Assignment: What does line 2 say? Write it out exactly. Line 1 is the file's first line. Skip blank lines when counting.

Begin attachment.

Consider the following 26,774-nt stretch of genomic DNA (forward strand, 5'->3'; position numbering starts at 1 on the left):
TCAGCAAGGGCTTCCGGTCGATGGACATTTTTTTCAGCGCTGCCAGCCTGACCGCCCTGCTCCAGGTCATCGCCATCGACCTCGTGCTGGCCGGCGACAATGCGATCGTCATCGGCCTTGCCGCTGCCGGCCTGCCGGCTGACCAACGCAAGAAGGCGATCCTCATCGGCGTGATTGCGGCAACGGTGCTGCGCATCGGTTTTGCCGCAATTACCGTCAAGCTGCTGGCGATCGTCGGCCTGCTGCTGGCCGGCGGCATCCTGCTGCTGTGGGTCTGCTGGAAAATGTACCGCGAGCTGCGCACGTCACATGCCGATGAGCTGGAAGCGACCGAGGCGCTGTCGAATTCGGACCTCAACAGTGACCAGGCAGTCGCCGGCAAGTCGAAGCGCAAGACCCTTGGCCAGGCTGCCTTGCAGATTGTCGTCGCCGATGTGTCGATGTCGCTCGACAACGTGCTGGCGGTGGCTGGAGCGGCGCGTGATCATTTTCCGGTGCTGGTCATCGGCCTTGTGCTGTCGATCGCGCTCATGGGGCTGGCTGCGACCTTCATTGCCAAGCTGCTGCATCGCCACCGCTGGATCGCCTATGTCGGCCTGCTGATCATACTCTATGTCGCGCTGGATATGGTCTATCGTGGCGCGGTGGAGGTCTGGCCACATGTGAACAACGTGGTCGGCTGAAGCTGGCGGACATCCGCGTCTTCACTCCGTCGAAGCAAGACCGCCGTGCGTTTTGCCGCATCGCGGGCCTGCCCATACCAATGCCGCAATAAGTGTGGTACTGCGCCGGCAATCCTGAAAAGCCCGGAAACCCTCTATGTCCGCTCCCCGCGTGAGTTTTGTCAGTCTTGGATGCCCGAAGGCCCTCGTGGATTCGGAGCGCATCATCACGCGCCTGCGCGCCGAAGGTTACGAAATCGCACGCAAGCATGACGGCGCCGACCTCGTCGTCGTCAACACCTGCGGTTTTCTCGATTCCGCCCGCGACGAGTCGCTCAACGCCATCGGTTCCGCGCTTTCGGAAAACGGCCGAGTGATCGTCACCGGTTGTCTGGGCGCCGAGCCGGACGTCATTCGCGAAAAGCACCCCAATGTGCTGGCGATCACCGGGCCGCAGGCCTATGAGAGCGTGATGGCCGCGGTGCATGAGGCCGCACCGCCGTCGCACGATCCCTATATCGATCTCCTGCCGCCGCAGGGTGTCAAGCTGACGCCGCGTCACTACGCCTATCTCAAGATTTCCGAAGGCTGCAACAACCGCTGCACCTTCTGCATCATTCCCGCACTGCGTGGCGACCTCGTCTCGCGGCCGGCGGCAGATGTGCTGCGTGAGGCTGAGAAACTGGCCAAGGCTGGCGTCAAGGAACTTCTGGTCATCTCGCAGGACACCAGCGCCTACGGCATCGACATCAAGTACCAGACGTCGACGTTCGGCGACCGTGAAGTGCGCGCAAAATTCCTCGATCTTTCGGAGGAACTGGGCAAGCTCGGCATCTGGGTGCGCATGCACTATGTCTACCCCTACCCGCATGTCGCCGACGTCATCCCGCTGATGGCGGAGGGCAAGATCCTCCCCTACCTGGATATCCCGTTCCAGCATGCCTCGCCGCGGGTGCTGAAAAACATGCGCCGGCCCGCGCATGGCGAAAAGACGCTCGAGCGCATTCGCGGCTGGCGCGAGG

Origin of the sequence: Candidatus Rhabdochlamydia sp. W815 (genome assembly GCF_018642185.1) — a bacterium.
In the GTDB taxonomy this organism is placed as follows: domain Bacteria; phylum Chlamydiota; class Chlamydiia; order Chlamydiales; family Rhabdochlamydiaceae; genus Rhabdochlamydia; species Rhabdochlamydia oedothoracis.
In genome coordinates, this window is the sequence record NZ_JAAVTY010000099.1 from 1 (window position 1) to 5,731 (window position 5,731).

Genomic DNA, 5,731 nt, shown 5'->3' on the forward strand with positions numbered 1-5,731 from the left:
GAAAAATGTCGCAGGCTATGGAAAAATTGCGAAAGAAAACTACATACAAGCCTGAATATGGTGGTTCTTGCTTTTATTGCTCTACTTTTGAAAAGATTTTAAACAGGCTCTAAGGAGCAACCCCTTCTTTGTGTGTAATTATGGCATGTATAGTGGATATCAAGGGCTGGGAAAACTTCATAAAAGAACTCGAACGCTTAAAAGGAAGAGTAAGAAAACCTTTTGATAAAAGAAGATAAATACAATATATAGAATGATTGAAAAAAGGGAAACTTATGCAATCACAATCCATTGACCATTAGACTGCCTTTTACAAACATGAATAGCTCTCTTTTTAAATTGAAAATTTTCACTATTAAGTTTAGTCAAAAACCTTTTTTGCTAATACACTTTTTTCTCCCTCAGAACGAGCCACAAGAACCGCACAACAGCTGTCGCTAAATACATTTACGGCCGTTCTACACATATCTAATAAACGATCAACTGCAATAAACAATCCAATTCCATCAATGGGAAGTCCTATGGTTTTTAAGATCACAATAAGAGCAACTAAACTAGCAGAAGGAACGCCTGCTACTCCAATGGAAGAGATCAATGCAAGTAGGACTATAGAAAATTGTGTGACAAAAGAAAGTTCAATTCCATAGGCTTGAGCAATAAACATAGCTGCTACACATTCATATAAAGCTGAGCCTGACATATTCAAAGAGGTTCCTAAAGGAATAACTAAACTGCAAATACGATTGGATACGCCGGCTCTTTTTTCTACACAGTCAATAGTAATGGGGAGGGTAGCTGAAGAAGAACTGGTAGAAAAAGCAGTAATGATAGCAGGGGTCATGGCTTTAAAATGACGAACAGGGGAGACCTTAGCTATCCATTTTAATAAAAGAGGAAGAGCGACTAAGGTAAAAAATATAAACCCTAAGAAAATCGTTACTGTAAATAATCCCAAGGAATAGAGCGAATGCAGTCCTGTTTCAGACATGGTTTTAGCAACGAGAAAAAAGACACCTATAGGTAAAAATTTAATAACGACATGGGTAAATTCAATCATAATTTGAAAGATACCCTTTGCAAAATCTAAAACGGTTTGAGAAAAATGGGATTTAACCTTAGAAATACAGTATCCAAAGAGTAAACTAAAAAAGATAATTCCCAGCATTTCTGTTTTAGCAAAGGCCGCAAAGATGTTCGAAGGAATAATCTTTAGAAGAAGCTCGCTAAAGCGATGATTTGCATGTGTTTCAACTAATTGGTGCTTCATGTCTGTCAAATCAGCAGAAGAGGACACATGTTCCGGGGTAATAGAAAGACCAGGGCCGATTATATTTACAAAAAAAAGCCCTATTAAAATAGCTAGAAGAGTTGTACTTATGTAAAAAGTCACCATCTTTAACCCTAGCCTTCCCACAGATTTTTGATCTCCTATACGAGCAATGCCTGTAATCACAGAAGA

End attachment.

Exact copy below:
TCAGCAAGGGCTTCCGGTCGATGGACATTTTTTTCAGCGCTGCCAGCCTGACCGCCCTGCTCCAGGTCATCGCCATCGACCTCGTGCTGGCCGGCGACAATGCGATCGTCATCGGCCTTGCCGCTGCCGGCCTGCCGGCTGACCAACGCAAGAAGGCGATCCTCATCGGCGTGATTGCGGCAACGGTGCTGCGCATCGGTTTTGCCGCAATTACCGTCAAGCTGCTGGCGATCGTCGGCCTGCTGCTGGCCGGCGGCATCCTGCTGCTGTGGGTCTGCTGGAAAATGTACCGCGAGCTGCGCACGTCACATGCCGATGAGCTGGAAGCGACCGAGGCGCTGTCGAATTCGGACCTCAACAGTGACCAGGCAGTCGCCGGCAAGTCGAAGCGCAAGACCCTTGGCCAGGCTGCCTTGCAGATTGTCGTCGCCGATGTGTCGATGTCGCTCGACAACGTGCTGGCGGTGGCTGGAGCGGCGCGTGATCATTTTCCGGTGCTGGTCATCGGCCTTGTGCTGTCGATCGCGCTCATGGGGCTGGCTGCGACCTTCATTGCCAAGCTGCTGCATCGCCACCGCTGGATCGCCTATGTCGGCCTGCTGATCATACTCTATGTCGCGCTGGATATGGTCTATCGTGGCGCGGTGGAGGTCTGGCCACATGTGAACAACGTGGTCGGCTGAAGCTGGCGGACATCCGCGTCTTCACTCCGTCGAAGCAAGACCGCCGTGCGTTTTGCCGCATCGCGGGCCTGCCCATACCAATGCCGCAATAAGTGTGGTACTGCGCCGGCAATCCTGAAAAGCCCGGAAACCCTCTATGTCCGCTCCCCGCGTGAGTTTTGTCAGTCTTGGATGCCCGAAGGCCCTCGTGGATTCGGAGCGCATCATCACGCGCCTGCGCGCCGAAGGTTACGAAATCGCACGCAAGCATGACGGCGCCGACCTCGTCGTCGTCAACACCTGCGGTTTTCTCGATTCCGCCCGCGACGAGTCGCTCAACGCCATCGGTTCCGCGCTTTCGGAAAACGGCCGAGTGATCGTCACCGGTTGTCTGGGCGCCGAGCCGGACGTCATTCGCGAAAAGCACCCCAATGTGCTGGCGATCACCGGGCCGCAGGCCTATGAGAGCGTGATGGCCGCGGTGCATGAGGCCGCACCGCCGTCGCACGATCCCTATATCGATCTCCTGCCGCCGCAGGGTGTCAAGCTGACGCCGCGTCACTACGCCTATCTCAAGATTTCCGAAGGCTGCAACAACCGCTGCACCTTCTGCATCATTCCCGCACTGCGTGGCGACCTCGTCTCGCGGCCGGCGGCAGATGTGCTGCGTGAGGCTGAGAAACTGGCCAAGGCTGGCGTCAAGGAACTTCTGGTCATCTCGCAGGACACCAGCGCCTACGGCATCGACATCAAGTACCAGACGTCGACGTTCGGCGACCGTGAAGTGCGCGCAAAATTCCTCGATCTTTCGGAGGAACTGGGCAAGCTCGGCATCTGGGTGCGCATGCACTATGTCTACCCCTACCCGCATGTCGCCGACGTCATCCCGCTGATGGCGGAGGGCAAGATCCTCCCCTACCTGGATATCCCGTTCCAGCATGCCTCGCCGCGGGTGCTGAAAAACATGCGCCGGCCCGCGCATGGCGAAAAGACGCTCGAGCGCATTCGCGGCTGGCGCGAGG